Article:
Northwest public companies may have posted bigger gains in CEO pay than large companies nationwide because of the mix of corporations in the three-state region.
Tech companies abound in the Seattle area, Greater Portland and Boise. The biotech sector is also well represented. Chief executives of those industries are often richly compensated.
Of the 20 Northwest CEOs with the largest pay increases in 2015, 12 were chief executives in the tech sector, including online retailing and telecommunication, Equilar data show. Others in the top 20 included CEOs of such old-school sectors as banking, manufacturing and auto sales.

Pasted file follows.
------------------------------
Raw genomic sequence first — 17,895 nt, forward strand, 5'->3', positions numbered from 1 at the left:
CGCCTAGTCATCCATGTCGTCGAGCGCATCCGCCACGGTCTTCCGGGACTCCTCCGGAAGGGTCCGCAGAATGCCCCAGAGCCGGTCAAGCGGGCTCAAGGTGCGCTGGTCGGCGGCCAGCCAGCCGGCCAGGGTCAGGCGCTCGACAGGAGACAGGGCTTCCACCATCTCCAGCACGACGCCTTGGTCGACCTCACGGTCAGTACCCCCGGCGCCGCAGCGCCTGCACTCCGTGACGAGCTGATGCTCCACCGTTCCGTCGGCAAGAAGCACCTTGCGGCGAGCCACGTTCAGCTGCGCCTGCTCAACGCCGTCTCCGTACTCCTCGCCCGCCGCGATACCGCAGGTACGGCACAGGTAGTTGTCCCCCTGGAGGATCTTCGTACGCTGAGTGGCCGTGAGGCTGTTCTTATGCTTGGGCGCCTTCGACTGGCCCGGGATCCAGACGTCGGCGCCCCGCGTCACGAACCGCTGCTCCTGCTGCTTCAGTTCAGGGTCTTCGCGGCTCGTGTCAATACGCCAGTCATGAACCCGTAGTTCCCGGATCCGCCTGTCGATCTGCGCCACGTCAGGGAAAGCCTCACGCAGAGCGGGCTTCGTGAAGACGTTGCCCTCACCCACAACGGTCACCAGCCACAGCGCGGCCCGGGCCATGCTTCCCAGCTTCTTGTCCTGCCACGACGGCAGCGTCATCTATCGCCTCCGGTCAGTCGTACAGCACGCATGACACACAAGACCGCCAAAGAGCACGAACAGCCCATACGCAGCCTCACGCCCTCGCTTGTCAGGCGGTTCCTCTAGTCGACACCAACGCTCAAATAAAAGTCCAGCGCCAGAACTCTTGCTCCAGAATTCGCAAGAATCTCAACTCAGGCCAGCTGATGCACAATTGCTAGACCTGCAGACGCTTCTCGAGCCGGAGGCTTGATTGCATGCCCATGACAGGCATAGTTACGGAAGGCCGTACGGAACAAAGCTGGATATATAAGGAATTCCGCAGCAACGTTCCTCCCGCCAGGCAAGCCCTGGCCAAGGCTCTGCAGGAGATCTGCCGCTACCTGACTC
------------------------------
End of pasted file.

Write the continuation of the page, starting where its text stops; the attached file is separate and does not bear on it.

The age class of Northwest public companies may be a factor.
“We’re a younger place in general,” said Bill Conerly, an economist based in Lake Oswego, Ore. “I think there are more new companies in the Northwest. That’s the impression I get.”
Young companies that get traction can expand quickly, resulting in big rewards for executives who steer them into the stratosphere.
Expedia has grown substantially under Khosrowshahi. He became director and CEO of the online travel company when it was spun off IAC/InterActiveCorp in 2005.
In the five years leading up to the end of 2015, Expedia’s net income increased 62 percent to $764 million. The company’s share price jumped 78 percent to $109 at the end of last year. Earlier this month, Expedia’s three-year trailing return was 26.3 percent, according to Morningstar.